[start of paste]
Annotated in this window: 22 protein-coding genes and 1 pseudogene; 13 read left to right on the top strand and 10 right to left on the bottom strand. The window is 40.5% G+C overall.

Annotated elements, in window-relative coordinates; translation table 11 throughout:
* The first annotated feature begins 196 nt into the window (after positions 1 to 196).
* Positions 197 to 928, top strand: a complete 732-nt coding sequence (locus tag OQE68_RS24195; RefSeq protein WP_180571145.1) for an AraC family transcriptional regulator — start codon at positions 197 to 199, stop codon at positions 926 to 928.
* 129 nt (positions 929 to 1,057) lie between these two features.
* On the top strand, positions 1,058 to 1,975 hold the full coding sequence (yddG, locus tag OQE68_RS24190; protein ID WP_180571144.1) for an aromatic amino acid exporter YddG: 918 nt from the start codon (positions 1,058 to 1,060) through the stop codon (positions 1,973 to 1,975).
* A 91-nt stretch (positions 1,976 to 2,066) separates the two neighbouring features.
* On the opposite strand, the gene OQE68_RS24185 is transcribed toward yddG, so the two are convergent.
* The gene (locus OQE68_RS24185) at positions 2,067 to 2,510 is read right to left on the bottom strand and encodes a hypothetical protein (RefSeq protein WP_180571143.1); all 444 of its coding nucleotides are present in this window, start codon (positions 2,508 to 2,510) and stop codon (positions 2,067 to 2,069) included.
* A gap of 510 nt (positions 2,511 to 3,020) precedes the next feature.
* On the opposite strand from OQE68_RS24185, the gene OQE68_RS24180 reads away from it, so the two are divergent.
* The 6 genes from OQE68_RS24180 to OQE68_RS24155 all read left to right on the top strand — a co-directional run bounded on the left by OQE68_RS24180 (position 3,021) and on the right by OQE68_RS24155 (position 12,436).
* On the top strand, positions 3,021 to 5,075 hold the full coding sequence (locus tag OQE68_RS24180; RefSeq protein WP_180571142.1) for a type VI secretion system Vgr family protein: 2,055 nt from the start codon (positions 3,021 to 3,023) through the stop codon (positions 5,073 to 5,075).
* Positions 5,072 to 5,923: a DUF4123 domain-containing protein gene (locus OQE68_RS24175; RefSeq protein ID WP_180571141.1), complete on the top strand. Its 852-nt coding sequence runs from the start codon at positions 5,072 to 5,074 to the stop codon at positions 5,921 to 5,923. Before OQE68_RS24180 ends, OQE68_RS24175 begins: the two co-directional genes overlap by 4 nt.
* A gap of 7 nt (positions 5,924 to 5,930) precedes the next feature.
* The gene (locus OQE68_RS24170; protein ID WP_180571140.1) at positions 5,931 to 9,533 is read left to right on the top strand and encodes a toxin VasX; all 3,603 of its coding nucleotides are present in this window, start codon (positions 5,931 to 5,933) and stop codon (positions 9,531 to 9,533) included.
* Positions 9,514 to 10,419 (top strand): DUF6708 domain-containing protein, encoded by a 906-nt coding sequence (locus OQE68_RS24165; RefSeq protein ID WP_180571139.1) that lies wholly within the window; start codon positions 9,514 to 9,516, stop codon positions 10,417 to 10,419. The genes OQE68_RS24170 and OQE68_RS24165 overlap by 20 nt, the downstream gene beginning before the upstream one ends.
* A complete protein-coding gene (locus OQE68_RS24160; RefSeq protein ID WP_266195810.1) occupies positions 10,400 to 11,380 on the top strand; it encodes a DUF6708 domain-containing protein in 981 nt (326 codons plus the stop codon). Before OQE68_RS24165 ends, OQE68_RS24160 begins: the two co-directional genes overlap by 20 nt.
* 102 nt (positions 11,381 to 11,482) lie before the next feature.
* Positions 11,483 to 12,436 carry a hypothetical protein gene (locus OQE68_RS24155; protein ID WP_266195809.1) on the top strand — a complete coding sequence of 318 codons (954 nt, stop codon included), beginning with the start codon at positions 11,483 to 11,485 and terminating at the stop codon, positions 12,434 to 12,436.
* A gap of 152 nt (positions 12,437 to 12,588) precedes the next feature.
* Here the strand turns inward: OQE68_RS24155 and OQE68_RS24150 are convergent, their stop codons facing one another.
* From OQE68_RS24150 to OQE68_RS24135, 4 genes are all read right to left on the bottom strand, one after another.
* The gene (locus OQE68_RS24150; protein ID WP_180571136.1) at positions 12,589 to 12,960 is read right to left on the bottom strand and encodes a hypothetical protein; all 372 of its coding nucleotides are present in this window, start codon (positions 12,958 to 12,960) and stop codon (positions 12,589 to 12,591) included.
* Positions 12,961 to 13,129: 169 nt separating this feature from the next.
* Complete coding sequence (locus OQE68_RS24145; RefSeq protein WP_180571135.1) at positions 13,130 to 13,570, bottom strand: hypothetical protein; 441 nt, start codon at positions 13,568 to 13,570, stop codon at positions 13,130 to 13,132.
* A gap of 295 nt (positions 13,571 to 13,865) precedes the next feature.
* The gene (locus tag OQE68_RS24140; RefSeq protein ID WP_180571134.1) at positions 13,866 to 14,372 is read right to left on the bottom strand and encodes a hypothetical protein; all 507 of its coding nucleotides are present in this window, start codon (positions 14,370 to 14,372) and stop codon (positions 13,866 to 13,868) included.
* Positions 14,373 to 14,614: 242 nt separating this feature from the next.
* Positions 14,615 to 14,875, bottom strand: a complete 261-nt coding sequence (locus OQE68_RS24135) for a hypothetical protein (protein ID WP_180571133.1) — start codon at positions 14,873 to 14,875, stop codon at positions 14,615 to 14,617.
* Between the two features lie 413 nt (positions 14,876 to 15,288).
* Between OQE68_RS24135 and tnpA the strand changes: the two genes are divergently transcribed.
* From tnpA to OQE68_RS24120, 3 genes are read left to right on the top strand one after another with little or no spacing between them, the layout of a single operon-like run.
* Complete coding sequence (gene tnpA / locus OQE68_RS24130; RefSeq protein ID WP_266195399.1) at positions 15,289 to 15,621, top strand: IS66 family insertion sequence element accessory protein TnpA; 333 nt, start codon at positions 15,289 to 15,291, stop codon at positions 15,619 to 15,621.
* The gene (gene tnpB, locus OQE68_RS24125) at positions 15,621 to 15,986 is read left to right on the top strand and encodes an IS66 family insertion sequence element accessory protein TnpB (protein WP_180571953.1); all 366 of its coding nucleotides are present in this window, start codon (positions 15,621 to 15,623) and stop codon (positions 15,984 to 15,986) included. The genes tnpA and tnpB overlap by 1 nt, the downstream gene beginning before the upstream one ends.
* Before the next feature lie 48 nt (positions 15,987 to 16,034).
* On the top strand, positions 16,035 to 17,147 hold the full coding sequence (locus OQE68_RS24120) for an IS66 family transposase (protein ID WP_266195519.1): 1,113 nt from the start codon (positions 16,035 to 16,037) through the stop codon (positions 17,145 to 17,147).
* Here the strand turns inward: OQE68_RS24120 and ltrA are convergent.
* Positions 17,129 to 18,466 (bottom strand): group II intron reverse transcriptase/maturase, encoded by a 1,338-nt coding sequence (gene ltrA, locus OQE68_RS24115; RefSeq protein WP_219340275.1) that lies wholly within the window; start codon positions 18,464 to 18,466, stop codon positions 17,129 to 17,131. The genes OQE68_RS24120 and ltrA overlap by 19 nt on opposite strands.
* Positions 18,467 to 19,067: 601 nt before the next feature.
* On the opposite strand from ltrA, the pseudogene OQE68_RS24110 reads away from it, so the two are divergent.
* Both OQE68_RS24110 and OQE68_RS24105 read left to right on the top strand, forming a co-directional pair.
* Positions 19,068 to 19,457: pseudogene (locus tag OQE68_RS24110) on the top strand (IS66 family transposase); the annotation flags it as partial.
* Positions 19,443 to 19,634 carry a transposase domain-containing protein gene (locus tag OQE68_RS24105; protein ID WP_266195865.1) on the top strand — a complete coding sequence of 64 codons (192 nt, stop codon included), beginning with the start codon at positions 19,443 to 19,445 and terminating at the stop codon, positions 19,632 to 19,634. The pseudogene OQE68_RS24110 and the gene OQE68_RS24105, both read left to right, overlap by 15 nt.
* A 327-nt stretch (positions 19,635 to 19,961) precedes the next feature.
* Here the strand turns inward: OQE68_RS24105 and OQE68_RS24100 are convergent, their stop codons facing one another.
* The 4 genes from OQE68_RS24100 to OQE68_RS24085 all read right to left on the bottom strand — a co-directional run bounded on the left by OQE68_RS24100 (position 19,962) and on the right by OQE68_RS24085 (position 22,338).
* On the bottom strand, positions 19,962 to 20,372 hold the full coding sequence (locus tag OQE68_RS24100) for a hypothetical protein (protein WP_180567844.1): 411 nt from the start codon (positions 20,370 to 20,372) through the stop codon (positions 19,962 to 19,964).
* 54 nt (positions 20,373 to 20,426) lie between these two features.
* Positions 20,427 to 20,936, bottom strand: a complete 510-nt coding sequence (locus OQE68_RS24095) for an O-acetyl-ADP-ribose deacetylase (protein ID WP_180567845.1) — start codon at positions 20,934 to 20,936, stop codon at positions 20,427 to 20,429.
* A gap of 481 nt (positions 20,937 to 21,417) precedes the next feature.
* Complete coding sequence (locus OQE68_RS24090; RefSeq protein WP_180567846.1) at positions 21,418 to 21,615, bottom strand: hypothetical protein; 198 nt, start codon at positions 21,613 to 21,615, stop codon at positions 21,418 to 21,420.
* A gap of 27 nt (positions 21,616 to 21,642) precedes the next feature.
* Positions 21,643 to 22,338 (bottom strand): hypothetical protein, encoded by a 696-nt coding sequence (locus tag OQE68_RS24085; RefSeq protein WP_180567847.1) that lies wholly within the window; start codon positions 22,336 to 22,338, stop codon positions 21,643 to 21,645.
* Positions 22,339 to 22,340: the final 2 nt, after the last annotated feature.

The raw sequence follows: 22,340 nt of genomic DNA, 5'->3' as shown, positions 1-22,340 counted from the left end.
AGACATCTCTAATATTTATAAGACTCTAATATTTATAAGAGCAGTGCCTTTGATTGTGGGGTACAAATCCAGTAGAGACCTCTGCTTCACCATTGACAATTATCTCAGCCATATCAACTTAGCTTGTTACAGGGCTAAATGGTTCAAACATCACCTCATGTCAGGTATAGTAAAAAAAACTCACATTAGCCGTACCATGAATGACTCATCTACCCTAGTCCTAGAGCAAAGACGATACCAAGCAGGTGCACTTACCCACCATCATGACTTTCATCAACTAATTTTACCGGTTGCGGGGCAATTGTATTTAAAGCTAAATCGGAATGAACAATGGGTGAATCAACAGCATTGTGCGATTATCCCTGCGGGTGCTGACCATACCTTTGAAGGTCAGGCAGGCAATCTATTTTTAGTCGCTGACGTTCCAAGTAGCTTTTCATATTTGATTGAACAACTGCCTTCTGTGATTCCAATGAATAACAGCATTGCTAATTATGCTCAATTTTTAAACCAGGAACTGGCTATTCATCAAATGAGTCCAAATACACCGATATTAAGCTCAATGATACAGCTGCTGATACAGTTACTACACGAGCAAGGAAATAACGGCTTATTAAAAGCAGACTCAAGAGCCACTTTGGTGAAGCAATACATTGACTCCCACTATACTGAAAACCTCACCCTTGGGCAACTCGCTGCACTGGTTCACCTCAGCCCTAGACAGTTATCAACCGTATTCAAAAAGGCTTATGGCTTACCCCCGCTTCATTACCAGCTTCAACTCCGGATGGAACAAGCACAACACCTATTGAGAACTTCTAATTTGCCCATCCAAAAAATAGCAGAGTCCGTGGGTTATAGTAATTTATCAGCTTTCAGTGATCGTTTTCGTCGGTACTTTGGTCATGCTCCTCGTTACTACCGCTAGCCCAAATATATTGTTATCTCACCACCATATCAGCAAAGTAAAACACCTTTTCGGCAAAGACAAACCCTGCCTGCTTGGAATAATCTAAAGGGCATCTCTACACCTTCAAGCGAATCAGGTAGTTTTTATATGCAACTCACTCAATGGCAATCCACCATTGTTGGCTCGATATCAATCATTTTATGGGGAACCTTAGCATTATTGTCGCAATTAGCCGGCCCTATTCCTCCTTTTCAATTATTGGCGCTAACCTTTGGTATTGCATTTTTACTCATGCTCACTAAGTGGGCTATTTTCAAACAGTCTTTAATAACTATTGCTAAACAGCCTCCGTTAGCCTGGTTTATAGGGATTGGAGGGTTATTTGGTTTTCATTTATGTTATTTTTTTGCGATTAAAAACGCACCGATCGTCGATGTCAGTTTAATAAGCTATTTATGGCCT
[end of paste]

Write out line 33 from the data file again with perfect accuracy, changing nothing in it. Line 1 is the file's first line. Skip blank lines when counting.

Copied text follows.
* From tnpA to OQE68_RS24120, 3 genes are read left to right on the top strand one after another with little or no spacing between them, the layout of a single operon-like run.